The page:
Energy prices from crude oil to natural gas and coal all traded higher yesterday after China’s Vice Premier Han Zeng ordered the country’s top state-owned energy companies to secure supplies for this winter at all costs. China is just like the rest of the world running low on fuels to get them through the winter. The central bank and government sponsored overstimulation of the global economy during the past 18 months led to a surge in demand for consumer goods, many of which are produced in China. The result has been surging shipping costs, supply chain disruptions and a 16% jump in Chinese electricity demand as production surged to meet all the additional orders from consumers around the world. The result has been a severe energy crisis in which several regions are curtailing power to the industrial sector. Over in Europe we are faced with some of the same problems resulting in record high prices for gas, power and emissions used to offset the higher usage of coal.
Inflation nightmare is here in the eurozone. In September, German inflation came in at 4.1% year-on-year, from 3.9% in August. This is partially explained by the full base effects from a VAT reversal but by higher energy prices and supply chain disruptions too. Given the increasing risk of energy crunch in Europe together with persistent inflationary supply chain snags, Germany headline inflation is likely to get close to 5% by year-end. Expect ECB hawks to get out of the woods and call for a swift exit from emergency monetary policy measures. In France, headline CPI reached 2.1% year-on-year. This is the highest level in ten years.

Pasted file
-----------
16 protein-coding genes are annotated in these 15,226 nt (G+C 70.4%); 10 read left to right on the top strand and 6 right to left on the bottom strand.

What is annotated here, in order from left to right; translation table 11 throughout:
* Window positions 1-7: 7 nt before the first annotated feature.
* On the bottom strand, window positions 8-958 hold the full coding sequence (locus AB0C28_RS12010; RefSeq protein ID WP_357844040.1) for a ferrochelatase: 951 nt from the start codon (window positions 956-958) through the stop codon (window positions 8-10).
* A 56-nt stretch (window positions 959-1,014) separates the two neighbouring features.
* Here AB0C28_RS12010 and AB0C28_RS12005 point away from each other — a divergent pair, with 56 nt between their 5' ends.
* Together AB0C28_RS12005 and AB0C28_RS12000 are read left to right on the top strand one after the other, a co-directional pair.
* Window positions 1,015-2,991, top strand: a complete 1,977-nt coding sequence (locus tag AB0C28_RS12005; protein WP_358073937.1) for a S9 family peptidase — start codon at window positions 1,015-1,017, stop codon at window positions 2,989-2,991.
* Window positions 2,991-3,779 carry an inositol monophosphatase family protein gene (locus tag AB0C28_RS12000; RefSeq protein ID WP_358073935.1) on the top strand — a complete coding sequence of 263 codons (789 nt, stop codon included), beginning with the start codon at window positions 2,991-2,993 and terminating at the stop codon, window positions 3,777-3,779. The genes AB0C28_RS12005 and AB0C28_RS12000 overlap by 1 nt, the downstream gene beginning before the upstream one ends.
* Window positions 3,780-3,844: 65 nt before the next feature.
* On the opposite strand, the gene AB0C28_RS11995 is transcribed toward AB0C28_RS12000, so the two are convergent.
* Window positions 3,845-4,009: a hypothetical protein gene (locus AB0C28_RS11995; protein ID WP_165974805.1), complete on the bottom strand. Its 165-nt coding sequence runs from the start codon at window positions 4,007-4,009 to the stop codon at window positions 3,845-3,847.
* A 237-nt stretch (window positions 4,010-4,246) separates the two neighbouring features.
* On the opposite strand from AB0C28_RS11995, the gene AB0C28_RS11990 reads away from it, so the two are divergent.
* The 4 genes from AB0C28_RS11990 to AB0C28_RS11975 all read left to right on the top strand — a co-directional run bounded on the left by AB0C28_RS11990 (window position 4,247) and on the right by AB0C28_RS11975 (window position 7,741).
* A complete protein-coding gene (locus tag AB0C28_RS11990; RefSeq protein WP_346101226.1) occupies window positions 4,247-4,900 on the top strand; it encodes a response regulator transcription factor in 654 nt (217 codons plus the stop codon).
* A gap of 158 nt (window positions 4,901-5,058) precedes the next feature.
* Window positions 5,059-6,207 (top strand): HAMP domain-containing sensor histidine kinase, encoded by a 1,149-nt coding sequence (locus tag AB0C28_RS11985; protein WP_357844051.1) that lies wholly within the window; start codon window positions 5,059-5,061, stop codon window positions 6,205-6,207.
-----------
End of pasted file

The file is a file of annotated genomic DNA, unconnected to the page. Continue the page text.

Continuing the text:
Mixed U.S. data. U.S. Q2 real GDP grew 6.7% between April and June, up slightly from the previous estimate of 6.6%. The U.S. economy is now above pre-Covid level. Consumer spending and business investment are above path too. But investors are more interested in Q3 growth. Expect Q3 GDP to disappoint due to the fourth following factors : 1) Covid resurgence ; 2) spike in inflation ; 3) chip shortage hitting auto and other supply chain disruptions and ; 4) hurricane Ida. The end of emergency employment benefits together with the resurgence of the pandemic seem to have done some harm to the labor market. New claims for U.S. employment benefits increased for the third straight week, to 362,000 in the week ended 25 September. This is once again above expectations.